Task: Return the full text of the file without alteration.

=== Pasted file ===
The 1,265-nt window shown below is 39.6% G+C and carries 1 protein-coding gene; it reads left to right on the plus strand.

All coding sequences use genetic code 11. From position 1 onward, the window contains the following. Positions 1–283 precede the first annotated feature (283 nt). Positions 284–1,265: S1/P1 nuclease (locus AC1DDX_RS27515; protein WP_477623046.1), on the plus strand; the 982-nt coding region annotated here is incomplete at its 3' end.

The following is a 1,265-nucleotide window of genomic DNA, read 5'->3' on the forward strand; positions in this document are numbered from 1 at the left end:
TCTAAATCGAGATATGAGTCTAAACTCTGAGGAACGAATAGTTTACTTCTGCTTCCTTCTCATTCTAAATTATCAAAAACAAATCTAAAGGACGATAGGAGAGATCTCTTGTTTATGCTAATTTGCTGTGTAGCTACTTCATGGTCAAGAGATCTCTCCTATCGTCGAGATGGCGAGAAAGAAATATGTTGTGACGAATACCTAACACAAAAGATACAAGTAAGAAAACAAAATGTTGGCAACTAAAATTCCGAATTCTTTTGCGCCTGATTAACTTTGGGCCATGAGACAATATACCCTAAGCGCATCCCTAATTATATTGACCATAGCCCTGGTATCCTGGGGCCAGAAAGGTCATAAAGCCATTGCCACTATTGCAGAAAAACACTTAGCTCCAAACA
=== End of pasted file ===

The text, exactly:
The 1,265-nt window shown below is 39.6% G+C and carries 1 protein-coding gene; it reads left to right on the plus strand.

All coding sequences use genetic code 11. From position 1 onward, the window contains the following. Positions 1–283 precede the first annotated feature (283 nt). Positions 284–1,265: S1/P1 nuclease (locus AC1DDX_RS27515; protein WP_477623046.1), on the plus strand; the 982-nt coding region annotated here is incomplete at its 3' end.

The following is a 1,265-nucleotide window of genomic DNA, read 5'->3' on the forward strand; positions in this document are numbered from 1 at the left end:
TCTAAATCGAGATATGAGTCTAAACTCTGAGGAACGAATAGTTTACTTCTGCTTCCTTCTCATTCTAAATTATCAAAAACAAATCTAAAGGACGATAGGAGAGATCTCTTGTTTATGCTAATTTGCTGTGTAGCTACTTCATGGTCAAGAGATCTCTCCTATCGTCGAGATGGCGAGAAAGAAATATGTTGTGACGAATACCTAACACAAAAGATACAAGTAAGAAAACAAAATGTTGGCAACTAAAATTCCGAATTCTTTTGCGCCTGATTAACTTTGGGCCATGAGACAATATACCCTAAGCGCATCCCTAATTATATTGACCATAGCCCTGGTATCCTGGGGCCAGAAAGGTCATAAAGCCATTGCCACTATTGCAGAAAAACACTTAGCTCCAAACA